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Treatment of Hypertensive Cardiogenic Edema with Intravenous High-Dose Nitroglycerin in a Patient Presenting with Signs of Respiratory Failure: A Case Report and Review of the Literature

Fermín López-Rivera, Hector R. Cintrón Martínez, Christian Castillo LaTorre, Alexis Rivera González, Jose Gabriel Rodríguez Vélez, Vanessa Fonseca Ferrer, Omar F. Méndez Meléndez, Edgar J. Vázquez Vargas, Hernán A. González Monroig

(Department of Internal Medicine, San Juan City Hospital, San Juan, Puerto Rico)

Am J Case Rep 2019; 20:83-90

DOI: 10.12659/AJCR.913250

BACKGROUND: Pulmonary edema is the accumulation of fluid in the lung secondary to increased hydrostatic pressure. Hypertensive cardiogenic pulmonary edema presents with a sudden onset of severe dyspnea, tachycardia, and tachypnea, and can occur when the systolic blood pressure exceeds 160 mmHg in association with acute decompensated congestive cardiac failure (CCF). A case is presented of hypertensive cardiogenic pulmonary edema treated with high-dose nitroglycerin and includes a review of the literature.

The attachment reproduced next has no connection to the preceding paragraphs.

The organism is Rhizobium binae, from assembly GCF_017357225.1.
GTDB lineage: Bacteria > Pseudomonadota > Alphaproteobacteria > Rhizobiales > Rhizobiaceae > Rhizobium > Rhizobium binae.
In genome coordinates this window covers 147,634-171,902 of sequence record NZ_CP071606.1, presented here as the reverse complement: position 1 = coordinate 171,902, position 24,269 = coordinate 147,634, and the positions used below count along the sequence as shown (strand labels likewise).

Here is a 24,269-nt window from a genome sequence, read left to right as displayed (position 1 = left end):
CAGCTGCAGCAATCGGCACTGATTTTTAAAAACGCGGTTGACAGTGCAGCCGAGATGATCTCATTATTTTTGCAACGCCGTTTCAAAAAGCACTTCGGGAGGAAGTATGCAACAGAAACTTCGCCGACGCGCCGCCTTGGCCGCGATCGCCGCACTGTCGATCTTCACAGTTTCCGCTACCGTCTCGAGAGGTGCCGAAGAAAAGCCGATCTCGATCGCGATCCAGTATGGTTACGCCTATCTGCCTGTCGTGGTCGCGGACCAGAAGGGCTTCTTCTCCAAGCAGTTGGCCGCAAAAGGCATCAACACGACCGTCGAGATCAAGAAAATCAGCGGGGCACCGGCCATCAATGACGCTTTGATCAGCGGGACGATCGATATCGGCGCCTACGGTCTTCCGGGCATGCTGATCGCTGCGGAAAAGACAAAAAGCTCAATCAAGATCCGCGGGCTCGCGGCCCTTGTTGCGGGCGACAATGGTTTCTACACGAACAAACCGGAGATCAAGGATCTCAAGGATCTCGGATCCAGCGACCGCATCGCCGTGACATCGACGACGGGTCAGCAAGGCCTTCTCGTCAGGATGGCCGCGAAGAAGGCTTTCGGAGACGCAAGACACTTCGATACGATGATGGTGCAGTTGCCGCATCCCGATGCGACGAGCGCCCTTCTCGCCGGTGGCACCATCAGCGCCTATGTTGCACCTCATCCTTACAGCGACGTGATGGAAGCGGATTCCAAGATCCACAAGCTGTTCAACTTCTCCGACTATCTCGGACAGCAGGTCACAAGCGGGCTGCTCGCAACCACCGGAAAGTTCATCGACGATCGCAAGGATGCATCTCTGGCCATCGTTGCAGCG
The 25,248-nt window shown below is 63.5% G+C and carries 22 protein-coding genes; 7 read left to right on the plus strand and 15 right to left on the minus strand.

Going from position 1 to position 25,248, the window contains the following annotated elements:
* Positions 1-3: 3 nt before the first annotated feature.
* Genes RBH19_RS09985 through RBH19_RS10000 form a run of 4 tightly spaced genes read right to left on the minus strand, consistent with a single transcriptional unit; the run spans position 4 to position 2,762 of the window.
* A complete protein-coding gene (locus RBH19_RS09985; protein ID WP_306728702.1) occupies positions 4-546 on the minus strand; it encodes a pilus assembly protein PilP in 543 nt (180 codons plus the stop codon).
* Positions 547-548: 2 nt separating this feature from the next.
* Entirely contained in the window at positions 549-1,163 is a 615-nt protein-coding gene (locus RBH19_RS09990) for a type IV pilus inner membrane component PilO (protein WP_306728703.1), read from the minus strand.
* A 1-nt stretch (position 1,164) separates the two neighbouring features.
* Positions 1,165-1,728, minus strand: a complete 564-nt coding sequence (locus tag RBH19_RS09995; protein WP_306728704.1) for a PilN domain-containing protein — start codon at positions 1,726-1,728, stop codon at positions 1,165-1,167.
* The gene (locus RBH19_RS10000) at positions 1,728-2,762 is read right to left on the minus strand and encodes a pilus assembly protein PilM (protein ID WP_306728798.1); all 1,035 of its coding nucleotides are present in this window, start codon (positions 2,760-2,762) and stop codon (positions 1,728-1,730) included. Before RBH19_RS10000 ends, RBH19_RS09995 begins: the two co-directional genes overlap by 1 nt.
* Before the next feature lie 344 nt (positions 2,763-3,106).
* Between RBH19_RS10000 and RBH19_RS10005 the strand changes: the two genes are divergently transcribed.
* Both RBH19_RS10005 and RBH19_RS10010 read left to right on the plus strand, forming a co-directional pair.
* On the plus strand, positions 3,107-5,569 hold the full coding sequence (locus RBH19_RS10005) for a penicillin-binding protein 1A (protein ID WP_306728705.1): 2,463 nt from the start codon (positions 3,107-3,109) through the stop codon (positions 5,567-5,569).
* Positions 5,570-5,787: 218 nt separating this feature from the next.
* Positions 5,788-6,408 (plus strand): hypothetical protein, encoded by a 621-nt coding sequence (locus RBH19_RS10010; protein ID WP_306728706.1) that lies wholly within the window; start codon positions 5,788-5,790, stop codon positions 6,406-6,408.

CASE REPORT: A 63-year-old Hispanic male with a medical history of hypertension, coronary artery disease, heart failure with a reduced ejection fraction of 35%, chronic kidney disease (CKD) and diabetes mellitus, presented as an emergency with acute, severe dyspnea. The patient was initially managed with 100% oxygen supplementation and intravenous (IV) high-dose nitroglycerin (30 mcg/min), which was titrated every 3 minutes, increasing by 15 mcg/min until a dose of 120 mcg/min was reached. After 18 minutes of aggressive therapy, the patient’s condition improved and he no longer required mechanical ventilation.
CONCLUSIONS: Hypertensive cardiogenic pulmonary edema is a challenging clinical condition that should be diagnosed and managed as early as possible, and distinguished from respiratory failure due to other causes. Although hypertensive cardiogenic pulmonary edema is usually managed acutely with high-dose diuretics, this case has highlighted the benefit of high-dose IV nitroglycerin, and review of the literature supports this treatment approach.

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